Team Leon, led by Hortencia Gonzalez with Maryuri Salmeron, RN, Yarelis Rojas, RN and driver Michael Rodriguez announced that despite being shut-down for a month due to the unrest in the city they have screened 2,675 women to-date! Additionally, 3 of the 4 women diagnosed with cervical cancer this year in Leon are Lily’s clients – a result so incredible that the regional Ministry of Health has requested Lily’s help in training MINSA staff.
Obviously what is most important is the impact Lily is having on the health of women in Nicaragua. But what can’t be overlooked is the impact Lily is having on the team. Hortencia shares (translated):
A year ago I became Team Leader of León and started a whole new stage of my life. Leadership is something I rarely heard about until I started working with The Lily Project a few years ago. As the leader of the mobile clinic in León, I had many expectations and fears when starting the position, but as time has passed and thanks to the support of the entire Lily Team, I have learned and developed skills that allow me to lead, support my colleagues and help us all move in the same direction. It is so exciting to win the competition! We knew we were doing a good job, but we were not sure about the results of the Matagalpa team, which is also doing very well. For our team, winning represents an achievement that fills us with confidence, joy, and pride - and motivates us to continue improving more every day to succeed in new challenges.
Please join us in congratulating both teams...Salud!
My name is Michael. I'm 22 years old, and I studied Business Administration.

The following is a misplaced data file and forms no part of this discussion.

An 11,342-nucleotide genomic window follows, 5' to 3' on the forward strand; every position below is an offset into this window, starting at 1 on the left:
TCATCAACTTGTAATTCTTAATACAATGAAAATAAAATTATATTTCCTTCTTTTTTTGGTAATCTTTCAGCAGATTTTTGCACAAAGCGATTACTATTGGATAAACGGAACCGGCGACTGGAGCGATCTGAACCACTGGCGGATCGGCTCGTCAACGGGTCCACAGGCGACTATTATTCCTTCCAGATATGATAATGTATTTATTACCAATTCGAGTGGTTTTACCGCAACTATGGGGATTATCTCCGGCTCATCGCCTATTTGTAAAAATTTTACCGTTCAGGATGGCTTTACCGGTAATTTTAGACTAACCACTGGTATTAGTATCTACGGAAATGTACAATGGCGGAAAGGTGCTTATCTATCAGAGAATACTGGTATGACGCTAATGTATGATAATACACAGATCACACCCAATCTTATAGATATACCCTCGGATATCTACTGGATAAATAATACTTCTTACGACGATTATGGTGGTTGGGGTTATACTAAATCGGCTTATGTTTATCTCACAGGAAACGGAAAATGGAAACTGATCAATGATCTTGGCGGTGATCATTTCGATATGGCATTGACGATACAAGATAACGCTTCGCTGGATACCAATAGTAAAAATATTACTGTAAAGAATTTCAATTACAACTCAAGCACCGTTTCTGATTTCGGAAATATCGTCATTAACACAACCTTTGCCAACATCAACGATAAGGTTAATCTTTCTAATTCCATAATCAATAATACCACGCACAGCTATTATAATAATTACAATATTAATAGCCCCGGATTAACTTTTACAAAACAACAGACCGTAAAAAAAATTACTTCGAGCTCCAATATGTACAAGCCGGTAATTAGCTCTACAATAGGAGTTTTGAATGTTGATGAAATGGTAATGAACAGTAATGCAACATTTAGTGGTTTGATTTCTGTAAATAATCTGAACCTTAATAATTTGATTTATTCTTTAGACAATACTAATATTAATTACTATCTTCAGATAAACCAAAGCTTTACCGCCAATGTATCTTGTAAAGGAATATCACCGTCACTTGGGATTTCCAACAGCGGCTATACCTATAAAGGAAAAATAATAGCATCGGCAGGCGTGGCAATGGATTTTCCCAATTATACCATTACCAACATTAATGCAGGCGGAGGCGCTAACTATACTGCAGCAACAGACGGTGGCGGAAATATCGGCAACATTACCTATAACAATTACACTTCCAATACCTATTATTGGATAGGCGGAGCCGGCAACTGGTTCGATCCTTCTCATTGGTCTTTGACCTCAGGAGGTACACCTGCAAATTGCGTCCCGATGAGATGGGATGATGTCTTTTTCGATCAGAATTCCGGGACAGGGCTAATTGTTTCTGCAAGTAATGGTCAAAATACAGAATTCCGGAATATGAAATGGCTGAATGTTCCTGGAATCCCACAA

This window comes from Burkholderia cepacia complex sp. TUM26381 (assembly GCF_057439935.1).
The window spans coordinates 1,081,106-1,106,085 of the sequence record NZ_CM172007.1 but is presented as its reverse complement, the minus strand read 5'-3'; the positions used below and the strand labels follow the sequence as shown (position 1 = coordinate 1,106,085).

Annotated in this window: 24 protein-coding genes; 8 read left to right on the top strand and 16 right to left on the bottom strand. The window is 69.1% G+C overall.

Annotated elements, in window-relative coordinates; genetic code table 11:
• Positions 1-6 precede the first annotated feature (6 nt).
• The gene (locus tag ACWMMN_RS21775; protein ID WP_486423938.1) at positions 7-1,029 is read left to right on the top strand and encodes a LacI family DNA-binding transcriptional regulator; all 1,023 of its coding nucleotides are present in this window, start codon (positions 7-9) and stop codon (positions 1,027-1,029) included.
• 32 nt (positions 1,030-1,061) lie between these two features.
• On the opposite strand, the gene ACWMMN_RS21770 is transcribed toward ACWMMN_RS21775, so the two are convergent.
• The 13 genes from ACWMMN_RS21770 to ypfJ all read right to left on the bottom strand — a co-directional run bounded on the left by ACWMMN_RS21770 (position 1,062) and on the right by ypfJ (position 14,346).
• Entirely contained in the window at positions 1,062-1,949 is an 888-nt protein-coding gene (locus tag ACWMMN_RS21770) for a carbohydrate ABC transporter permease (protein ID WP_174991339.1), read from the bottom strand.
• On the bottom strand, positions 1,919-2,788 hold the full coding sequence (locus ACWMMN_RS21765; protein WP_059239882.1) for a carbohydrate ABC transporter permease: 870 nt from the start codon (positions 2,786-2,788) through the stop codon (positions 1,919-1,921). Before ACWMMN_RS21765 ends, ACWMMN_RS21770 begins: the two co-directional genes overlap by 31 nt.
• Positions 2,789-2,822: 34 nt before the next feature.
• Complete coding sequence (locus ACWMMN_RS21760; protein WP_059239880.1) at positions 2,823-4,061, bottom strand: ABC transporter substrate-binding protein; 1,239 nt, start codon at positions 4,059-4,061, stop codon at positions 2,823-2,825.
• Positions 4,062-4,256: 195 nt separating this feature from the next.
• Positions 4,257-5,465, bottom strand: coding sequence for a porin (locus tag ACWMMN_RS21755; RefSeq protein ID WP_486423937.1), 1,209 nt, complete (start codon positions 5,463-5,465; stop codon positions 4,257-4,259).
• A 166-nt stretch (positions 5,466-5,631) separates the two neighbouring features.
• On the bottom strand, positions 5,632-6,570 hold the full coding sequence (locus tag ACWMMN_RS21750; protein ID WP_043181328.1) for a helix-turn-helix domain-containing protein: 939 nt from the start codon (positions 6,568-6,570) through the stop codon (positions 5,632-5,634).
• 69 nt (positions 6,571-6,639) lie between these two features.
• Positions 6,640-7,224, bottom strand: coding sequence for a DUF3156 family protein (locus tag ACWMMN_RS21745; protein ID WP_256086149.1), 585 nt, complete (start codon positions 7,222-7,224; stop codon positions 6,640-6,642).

I always wanted to become a professional. I applied for jobs at different companies, but unfortunately I never received a positive response.
Eight months ago, I saw a post on Facebook. The Lily Project was looking for a driver. At that moment I hesitated to apply because that was not my original profession. After thinking about it for a moment, I changed my perspective, and I saw it as an opportunity to work. With the situation in our country any job is a blessing! I finally decided to apply and I was hired.
During my time with Lily I have learned a lot, and I have evolved not only professionally but also as a person. I am part of a team and, we all strive to be better every day. Something I've learned and would never have imagined is how complex and amazing the world of women is - especially everything that happens during each menstrual cycle. I have managed to see how men act in relation to these things, and I’ve been surprised to see that this is not an attitude assumed just by men; I’ve also seen attitudes like this coming from women who attend our events. The attitude is cultural.
Now I do not feel like a simple driver, I feel part of change. I participate in the events by organizing women, inviting women to events, and even explaining to women the importance of having a Pap smear. I would never have imagined doing this, and I never expected to learn so much about women's health or knowing what I know now. I am very grateful for this experience.